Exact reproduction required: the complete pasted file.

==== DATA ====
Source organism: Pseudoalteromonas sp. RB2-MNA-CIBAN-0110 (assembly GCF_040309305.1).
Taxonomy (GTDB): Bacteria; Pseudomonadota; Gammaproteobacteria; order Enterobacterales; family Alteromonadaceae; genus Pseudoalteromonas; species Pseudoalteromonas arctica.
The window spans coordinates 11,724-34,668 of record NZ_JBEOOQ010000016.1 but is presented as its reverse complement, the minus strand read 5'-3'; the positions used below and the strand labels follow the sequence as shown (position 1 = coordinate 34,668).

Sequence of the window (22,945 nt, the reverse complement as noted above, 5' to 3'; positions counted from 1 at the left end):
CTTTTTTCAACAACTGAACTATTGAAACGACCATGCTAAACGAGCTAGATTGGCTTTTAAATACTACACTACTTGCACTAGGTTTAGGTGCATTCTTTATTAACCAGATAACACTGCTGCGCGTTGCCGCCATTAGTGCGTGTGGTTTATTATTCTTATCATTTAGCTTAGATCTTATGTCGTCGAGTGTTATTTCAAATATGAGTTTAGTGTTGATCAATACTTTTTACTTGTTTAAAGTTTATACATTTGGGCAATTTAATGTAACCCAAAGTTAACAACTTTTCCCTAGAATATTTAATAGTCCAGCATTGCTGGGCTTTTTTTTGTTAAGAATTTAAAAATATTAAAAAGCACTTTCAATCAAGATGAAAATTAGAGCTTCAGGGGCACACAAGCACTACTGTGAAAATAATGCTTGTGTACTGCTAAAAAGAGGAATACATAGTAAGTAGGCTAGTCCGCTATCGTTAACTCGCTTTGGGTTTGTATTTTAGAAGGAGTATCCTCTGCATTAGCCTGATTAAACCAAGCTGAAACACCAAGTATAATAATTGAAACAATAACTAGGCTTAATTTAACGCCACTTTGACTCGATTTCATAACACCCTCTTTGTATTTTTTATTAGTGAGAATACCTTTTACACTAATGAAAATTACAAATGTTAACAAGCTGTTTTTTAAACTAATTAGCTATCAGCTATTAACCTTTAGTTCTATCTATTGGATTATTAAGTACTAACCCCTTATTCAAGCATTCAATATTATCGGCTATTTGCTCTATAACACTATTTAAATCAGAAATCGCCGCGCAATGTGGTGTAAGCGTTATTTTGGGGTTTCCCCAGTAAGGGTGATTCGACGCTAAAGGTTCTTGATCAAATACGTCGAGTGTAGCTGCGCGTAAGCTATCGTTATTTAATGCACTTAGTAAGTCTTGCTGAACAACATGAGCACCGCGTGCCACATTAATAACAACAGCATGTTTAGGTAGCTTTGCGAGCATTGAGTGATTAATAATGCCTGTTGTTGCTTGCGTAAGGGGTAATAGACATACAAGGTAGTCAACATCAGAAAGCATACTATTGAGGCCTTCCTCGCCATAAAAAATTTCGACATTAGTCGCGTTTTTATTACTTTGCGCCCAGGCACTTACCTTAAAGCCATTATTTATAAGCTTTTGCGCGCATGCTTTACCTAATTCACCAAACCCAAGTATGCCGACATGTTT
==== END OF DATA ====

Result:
Source organism: Pseudoalteromonas sp. RB2-MNA-CIBAN-0110 (assembly GCF_040309305.1).
Taxonomy (GTDB): Bacteria; Pseudomonadota; Gammaproteobacteria; order Enterobacterales; family Alteromonadaceae; genus Pseudoalteromonas; species Pseudoalteromonas arctica.
The window spans coordinates 11,724-34,668 of record NZ_JBEOOQ010000016.1 but is presented as its reverse complement, the minus strand read 5'-3'; the positions used below and the strand labels follow the sequence as shown (position 1 = coordinate 34,668).

Sequence of the window (22,945 nt, the reverse complement as noted above, 5' to 3'; positions counted from 1 at the left end):
CTTTTTTCAACAACTGAACTATTGAAACGACCATGCTAAACGAGCTAGATTGGCTTTTAAATACTACACTACTTGCACTAGGTTTAGGTGCATTCTTTATTAACCAGATAACACTGCTGCGCGTTGCCGCCATTAGTGCGTGTGGTTTATTATTCTTATCATTTAGCTTAGATCTTATGTCGTCGAGTGTTATTTCAAATATGAGTTTAGTGTTGATCAATACTTTTTACTTGTTTAAAGTTTATACATTTGGGCAATTTAATGTAACCCAAAGTTAACAACTTTTCCCTAGAATATTTAATAGTCCAGCATTGCTGGGCTTTTTTTTGTTAAGAATTTAAAAATATTAAAAAGCACTTTCAATCAAGATGAAAATTAGAGCTTCAGGGGCACACAAGCACTACTGTGAAAATAATGCTTGTGTACTGCTAAAAAGAGGAATACATAGTAAGTAGGCTAGTCCGCTATCGTTAACTCGCTTTGGGTTTGTATTTTAGAAGGAGTATCCTCTGCATTAGCCTGATTAAACCAAGCTGAAACACCAAGTATAATAATTGAAACAATAACTAGGCTTAATTTAACGCCACTTTGACTCGATTTCATAACACCCTCTTTGTATTTTTTATTAGTGAGAATACCTTTTACACTAATGAAAATTACAAATGTTAACAAGCTGTTTTTTAAACTAATTAGCTATCAGCTATTAACCTTTAGTTCTATCTATTGGATTATTAAGTACTAACCCCTTATTCAAGCATTCAATATTATCGGCTATTTGCTCTATAACACTATTTAAATCAGAAATCGCCGCGCAATGTGGTGTAAGCGTTATTTTGGGGTTTCCCCAGTAAGGGTGATTCGACGCTAAAGGTTCTTGATCAAATACGTCGAGTGTAGCTGCGCGTAAGCTATCGTTATTTAATGCACTTAGTAAGTCTTGCTGAACAACATGAGCACCGCGTGCCACATTAATAACAACAGCATGTTTAGGTAGCTTTGCGAGCATTGAGTGATTAATAATGCCTGTTGTTGCTTGCGTAAGGGGTAATAGACATACAAGGTAGTCAACATCAGAAAGCATACTATTGAGGCCTTCCTCGCCATAAAAAATTTCGACATTAGTCGCGTTTTTATTACTTTGCGCCCAGGCACTTACCTTAAAGCCATTATTTATAAGCTTTTGCGCGCATGCTTTACCTAATTCACCAAACCCAAGTATGCCGACATGTTT